Much to the chagrin of tigers everywhere, Jupiter can change its stripes, although an explanation of how the gas giant changes its colors and famous “stripes” has long evaded scientists. Researchers at the University of Leeds in England believe they’ve found the answer and can explain why the bands on Jupiter move and change.
Jupiter is characterized by its bands of color and its famous Great Red Spot. Since the earliest known photo of Jupiter was captured in 1879 by astronomer Agnes Mary Clerke, Jupiter’s appearance has changed.
The earliest image ever taken of Jupiter in 1879 vs. the most recent composite image of Jupiter taken by JWST: pic.twitter.com/we2HRTe49S
— Jasmine 🌌🔭 (@astro_jaz) August 27, 2022
Shifting patterns have been shown over short periods. Time and again, observations have reflected these frequent changes. However, the mechanics of these changes have been a longstanding mystery in astronomy.
“The colors of the belts can change, and sometimes the whole weather pattern goes slightly crazy, and it has been a mystery as to why that happens,” says Professor Chris Jones, University of Leeds School of Maths.
“Every four or five years, things change. The colors of the belts can change, and sometimes you see global upheavals when the whole weather pattern goes slightly crazy for a bit, and it has been a mystery as to why that happens,” Jones explains.
Scientists have known for a while that Jupiter’s changing appearance is somehow linked to infrared variations about 50 kilometers (31 miles) below Jupiter’s surface, but that’s as far as the understanding has gone.
The researchers monitored and calculated changes in Jupiter’s magnetic field and found that shifting magnetic fields correspond to infrared variations.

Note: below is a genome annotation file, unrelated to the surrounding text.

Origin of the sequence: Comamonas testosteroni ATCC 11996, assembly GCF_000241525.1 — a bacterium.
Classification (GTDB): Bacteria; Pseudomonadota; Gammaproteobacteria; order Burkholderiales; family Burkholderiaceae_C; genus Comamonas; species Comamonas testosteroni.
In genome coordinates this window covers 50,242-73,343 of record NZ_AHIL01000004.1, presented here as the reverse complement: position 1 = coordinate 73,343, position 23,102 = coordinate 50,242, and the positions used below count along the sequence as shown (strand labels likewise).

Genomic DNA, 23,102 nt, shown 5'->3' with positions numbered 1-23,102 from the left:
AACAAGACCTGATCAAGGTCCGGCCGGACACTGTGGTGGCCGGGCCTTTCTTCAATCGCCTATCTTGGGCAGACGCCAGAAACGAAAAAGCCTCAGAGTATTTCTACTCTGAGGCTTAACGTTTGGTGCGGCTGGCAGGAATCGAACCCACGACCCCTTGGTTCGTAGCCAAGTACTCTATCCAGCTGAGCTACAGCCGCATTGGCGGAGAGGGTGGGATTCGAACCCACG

“By looking at the magnetic field over several years, they have been able to track its waves and oscillations and have even been able to follow a specific spot of magnetic field on Jupiter called the Great Blue Spot. This spot has been moving eastwards, but the latest data shows that movement is slowing – leading the Juno team to believe this is the beginning of an oscillation, with the movement slowing before it reverses and starts going westwards,” explains the University of Leeds in its press release.
The researchers have uncovered the “missing link” between the two primary areas of Jovian study — investigations into the planet’s weather and its changing surface and what’s happening in its deep interior.
“There remain uncertainties and questions, particularly how exactly the torsional oscillation produces the observed infrared variation, which likely reflects the complex dynamics and cloud/aerosol reactions. Those need more research. Nonetheless, I hope our paper could also open a window to probe the hidden deep interior of Jupiter, just like seismology does for the Earth and helioseismology does for the Sun,” says Dr. Hori.
The “torsional oscillation” that Dr. Hori refers to are wavelike motions in Jupiter’s planetary magnetic field.
“I am incredibly pleased that NASA finally managed to get to see Jupiter’s magnetic field in detail. I have been studying Jupiter for an exceptionally long time and I got interested in what lies below the surface of Jupiter when I was a child — it has been a 60-year progression,” Professor Jones remarks.
While Professor Jones and Dr. Hori led the research, additional work was performed by Professor Steve Tobias at Leeds, Professor Leigh Fletcher at the University of Leicester, and Dr. Arrate Antuñano at the Universidad del País Vasco in Spain. The research has been published in Nature Astronomy.